Growing up in Georgia, I was surrounded by the history and architecture of the colonial and antebellum South. I was about ten years old when my parents took our family on a trip to Savannah, which contains one of the nation’s largest and most architecturally significant historic districts. We toured the magnificent homes, churches, parks, and public buildings of Savannah. I was fascinated by the stories and lore of those time periods, and knew deep down that I wanted to create beautiful, enduring buildings.
I attended Georgia Tech in Atlanta, studying architecture, building construction, and business. I wanted to understand not just design, but how buildings are assembled, and the business of construction. I wanted to be able to fill a need for both creative and practical services. I visited and studied in Savannah, Charleston, New Orleans, New York, Chicago, and London. I graduated with a BS in Building Construction in 1993.
After graduating from Georgia Tech, I started my design practice in the Atlanta area. I had several custom builder clients, and they, along with their referral clients, kept me busy. We designed and built high-end custom homes in most every style. I continued my studies of New Urbanism in North Florida at Seaside and other important developments, and was fortunate to expand my practice there. I designed in the Dutch Caribbean style at several renowned developments including Rosemary Beach. I was elected to several architectural review boards (ARB’s) and learned greatly from the experience. I continued to practice in Georgia, and expanded into designing historical preservation projects. As New Urbanism expanded into Georgia, I was again very fortunate to have design opportunities in traditional neighborhood design (TND) around metro Atlanta, including developments like Tributary at New Manchester. I was able to design more authentic new homes in the high Queen Anne Victorian and Classic Colonial Revival styles. I also expanded to practice at Reynolds Plantation on Lake Oconee, where I combined historical design with modern floor planning to achieve “rustic elegance”. I never advertised, and all my business has always been by referral. I hope that means I do a good job and offer useful and creative design solutions for my clients’ lifestyles, taste, and budget.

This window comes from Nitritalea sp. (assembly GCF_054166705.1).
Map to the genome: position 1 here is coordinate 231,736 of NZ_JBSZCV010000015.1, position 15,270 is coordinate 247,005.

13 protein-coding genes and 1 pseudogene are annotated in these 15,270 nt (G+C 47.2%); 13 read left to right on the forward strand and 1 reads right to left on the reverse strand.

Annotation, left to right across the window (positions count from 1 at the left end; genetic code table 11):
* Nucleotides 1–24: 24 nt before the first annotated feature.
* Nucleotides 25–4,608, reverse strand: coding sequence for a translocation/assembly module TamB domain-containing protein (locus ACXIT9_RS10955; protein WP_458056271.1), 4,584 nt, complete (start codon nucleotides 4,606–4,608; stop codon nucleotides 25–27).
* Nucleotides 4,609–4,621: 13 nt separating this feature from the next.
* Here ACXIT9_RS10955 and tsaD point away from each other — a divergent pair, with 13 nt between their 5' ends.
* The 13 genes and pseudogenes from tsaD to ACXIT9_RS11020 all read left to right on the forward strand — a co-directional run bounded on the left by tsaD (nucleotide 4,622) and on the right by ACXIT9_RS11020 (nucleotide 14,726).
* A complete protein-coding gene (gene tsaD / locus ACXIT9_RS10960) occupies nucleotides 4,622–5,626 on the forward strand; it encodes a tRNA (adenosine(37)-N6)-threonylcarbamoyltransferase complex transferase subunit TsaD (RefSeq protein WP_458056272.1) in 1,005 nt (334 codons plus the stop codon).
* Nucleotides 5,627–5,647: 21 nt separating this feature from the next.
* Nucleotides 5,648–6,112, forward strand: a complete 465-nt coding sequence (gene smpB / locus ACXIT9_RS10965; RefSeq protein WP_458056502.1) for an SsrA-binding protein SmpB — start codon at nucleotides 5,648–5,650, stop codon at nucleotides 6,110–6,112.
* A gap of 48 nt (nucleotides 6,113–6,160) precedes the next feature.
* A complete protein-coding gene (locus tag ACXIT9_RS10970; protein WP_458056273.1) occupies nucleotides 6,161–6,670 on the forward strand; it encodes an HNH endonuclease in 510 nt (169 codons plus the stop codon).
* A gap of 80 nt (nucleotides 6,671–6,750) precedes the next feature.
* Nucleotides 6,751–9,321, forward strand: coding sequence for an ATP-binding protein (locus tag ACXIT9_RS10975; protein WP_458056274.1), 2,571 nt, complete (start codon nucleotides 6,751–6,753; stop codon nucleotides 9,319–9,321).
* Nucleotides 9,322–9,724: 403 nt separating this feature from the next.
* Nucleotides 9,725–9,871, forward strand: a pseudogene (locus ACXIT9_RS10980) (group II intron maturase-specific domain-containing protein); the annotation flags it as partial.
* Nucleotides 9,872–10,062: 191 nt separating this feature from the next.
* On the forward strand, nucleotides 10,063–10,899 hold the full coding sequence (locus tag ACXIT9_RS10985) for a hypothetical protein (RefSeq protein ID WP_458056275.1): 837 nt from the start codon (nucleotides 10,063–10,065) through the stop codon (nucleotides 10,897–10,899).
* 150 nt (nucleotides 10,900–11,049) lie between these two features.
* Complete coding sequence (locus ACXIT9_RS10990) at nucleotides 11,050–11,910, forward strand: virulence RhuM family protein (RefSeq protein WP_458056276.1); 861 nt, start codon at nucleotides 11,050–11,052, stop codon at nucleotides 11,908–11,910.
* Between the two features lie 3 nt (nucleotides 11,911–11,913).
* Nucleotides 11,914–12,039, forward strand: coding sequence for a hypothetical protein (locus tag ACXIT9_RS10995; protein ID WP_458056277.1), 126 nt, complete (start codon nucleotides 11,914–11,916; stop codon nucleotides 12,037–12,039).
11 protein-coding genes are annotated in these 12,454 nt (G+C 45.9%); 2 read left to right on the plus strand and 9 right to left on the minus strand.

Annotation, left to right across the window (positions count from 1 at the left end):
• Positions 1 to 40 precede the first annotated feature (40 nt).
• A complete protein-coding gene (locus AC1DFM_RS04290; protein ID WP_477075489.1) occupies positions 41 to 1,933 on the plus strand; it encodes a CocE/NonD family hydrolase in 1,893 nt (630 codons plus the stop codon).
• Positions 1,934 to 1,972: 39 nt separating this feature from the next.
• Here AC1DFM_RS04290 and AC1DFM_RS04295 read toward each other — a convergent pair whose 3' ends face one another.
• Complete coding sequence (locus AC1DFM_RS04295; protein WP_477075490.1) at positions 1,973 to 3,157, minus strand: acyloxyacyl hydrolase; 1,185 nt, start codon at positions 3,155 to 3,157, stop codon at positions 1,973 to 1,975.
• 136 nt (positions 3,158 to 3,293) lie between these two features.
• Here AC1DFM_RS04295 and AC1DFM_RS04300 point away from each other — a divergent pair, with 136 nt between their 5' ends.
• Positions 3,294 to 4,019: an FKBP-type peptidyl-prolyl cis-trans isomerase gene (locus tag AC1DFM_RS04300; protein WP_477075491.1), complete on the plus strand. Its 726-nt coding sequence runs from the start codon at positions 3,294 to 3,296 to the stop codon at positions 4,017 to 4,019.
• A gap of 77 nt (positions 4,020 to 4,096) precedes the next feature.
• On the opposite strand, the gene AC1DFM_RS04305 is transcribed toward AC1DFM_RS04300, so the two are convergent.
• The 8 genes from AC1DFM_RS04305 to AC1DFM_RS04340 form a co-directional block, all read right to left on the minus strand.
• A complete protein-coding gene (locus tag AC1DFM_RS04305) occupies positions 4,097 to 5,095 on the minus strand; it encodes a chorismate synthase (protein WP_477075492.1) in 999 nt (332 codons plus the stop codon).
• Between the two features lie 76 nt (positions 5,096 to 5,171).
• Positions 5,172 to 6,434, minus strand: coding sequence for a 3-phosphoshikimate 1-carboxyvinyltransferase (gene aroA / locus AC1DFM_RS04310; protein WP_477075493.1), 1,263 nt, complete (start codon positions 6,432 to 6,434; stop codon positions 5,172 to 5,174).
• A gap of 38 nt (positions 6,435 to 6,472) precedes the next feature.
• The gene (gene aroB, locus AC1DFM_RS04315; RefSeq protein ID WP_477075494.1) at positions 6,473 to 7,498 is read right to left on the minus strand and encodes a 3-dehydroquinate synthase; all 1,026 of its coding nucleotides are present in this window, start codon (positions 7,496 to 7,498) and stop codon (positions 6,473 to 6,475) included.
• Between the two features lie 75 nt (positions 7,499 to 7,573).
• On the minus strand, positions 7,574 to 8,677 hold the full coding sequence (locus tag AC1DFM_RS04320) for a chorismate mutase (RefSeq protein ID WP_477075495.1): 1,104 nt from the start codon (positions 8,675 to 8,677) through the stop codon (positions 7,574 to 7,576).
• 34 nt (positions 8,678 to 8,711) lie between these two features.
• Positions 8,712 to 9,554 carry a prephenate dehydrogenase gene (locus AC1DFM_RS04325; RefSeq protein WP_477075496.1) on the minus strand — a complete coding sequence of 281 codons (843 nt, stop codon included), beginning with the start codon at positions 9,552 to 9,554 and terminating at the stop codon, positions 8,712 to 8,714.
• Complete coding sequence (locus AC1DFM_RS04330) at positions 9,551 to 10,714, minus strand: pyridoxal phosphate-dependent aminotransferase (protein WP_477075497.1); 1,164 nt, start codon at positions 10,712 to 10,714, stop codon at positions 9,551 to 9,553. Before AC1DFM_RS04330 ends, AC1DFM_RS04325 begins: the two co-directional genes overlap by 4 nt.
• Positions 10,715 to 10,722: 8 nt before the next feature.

The recession caused virtually all construction to stop in the East. I took this time to reflect on my career, and became interested in high-performance energy and sustainability. I wanted to learn how I could apply new technologies and practices to my aesthetic design offerings. I attended the “Build Small, Live Large” conference in Portland, and this time fell in love with the of design and building. It’s well known that the Pacific Northwest is a leading region in energy and sustainability design, and I decided to move to the Portland area to study in depth and become qualified to offer these services. I completed Earth Advantage’s Sustainable Homes Professional course (SHP), Natl. Assn. of Homebuilders Certified Green Professional course (NHB CGP), and LEED’s Green Associate accreditation (LEED GA). I enjoy working with builders who share the same ethos for creative and meaningful design, coupled with high-performance energy and sustainability.
I love all styles of architecture, and strive to produce excellent design in the style my client desires. If I have a “specialty” I would say it’s helping my clients corral their ideas and desires to form an inviting, unique, and livable plan. I call it “herding cats”. I love the challenge!
Buck with Buzz, the GA Tech mascot
Buck likes winter too
Buck skiing at Mount Hood
Buck with some brick
Buck in Georgia a few years ago
Buck relaxing, sort of